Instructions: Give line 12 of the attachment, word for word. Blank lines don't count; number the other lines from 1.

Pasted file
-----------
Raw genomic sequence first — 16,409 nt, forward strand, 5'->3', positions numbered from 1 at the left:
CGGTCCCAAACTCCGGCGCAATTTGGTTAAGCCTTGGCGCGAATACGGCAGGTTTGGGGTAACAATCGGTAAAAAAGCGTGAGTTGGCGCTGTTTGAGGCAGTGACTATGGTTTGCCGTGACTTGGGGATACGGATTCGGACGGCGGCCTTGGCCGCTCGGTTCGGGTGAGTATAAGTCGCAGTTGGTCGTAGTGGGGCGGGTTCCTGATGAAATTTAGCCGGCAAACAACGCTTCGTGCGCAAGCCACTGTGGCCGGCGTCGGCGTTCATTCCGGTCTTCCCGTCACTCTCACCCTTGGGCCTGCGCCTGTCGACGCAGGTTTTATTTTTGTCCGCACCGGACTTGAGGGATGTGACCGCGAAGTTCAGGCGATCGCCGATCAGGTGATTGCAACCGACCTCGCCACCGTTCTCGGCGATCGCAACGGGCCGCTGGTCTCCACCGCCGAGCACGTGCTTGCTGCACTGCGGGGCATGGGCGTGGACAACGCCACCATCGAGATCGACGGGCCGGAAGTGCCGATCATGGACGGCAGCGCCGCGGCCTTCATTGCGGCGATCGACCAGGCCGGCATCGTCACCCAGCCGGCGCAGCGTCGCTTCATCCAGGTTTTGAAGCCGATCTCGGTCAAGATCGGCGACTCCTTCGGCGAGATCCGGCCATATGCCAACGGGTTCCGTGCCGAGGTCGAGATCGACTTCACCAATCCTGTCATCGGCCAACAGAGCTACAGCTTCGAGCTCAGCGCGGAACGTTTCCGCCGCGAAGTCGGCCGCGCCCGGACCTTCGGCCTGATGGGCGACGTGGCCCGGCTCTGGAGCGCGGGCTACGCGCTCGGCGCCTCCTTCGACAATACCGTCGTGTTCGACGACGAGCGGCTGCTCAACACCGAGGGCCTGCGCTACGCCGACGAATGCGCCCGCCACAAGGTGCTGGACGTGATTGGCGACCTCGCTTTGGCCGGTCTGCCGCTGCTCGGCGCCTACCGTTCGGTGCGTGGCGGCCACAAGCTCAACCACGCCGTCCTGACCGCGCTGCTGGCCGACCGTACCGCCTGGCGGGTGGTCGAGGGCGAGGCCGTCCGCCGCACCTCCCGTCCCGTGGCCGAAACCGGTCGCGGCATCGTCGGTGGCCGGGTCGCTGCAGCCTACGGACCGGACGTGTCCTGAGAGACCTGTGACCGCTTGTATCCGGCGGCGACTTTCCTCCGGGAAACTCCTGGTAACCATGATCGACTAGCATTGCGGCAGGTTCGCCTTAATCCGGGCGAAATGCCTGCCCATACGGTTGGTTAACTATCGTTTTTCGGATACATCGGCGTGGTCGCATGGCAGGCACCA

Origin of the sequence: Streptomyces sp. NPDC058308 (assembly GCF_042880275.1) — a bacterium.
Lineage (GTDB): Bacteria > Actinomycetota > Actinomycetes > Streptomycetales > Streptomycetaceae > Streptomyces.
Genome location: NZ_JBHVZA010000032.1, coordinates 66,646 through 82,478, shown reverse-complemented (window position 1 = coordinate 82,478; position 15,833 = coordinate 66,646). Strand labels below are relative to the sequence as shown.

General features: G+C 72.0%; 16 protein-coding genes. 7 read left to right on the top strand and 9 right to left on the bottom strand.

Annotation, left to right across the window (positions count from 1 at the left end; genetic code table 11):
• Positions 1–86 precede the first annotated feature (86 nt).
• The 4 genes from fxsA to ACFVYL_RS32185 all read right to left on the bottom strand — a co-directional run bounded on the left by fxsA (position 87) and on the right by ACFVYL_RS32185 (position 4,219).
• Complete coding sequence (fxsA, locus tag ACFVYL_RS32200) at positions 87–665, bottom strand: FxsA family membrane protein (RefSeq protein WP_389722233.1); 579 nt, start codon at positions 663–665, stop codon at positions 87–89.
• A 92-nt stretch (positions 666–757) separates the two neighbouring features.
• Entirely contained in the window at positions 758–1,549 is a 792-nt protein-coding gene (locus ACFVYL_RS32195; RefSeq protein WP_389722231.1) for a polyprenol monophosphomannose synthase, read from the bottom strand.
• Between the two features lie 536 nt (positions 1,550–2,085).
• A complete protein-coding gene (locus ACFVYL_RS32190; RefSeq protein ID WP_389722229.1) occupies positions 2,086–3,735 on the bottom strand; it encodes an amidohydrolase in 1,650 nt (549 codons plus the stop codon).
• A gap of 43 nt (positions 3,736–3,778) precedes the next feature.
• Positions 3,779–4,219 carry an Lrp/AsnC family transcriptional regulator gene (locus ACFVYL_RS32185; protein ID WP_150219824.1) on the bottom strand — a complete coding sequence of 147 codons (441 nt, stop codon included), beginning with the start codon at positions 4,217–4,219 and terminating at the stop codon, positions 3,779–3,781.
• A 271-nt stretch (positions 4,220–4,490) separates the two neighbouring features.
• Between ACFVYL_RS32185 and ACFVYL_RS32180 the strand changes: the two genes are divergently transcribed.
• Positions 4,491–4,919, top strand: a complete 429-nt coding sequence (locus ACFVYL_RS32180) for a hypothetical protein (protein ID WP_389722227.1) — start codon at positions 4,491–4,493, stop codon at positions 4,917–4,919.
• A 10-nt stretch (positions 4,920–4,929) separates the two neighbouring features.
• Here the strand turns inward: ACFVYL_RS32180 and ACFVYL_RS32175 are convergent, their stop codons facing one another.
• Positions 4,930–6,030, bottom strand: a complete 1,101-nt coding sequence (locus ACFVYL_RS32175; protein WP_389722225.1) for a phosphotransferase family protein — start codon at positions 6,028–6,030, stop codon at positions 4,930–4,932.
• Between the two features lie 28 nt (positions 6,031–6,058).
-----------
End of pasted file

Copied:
• Entirely contained in the window at positions 758–1,549 is a 792-nt protein-coding gene (locus ACFVYL_RS32195; RefSeq protein WP_389722231.1) for a polyprenol monophosphomannose synthase, read from the bottom strand.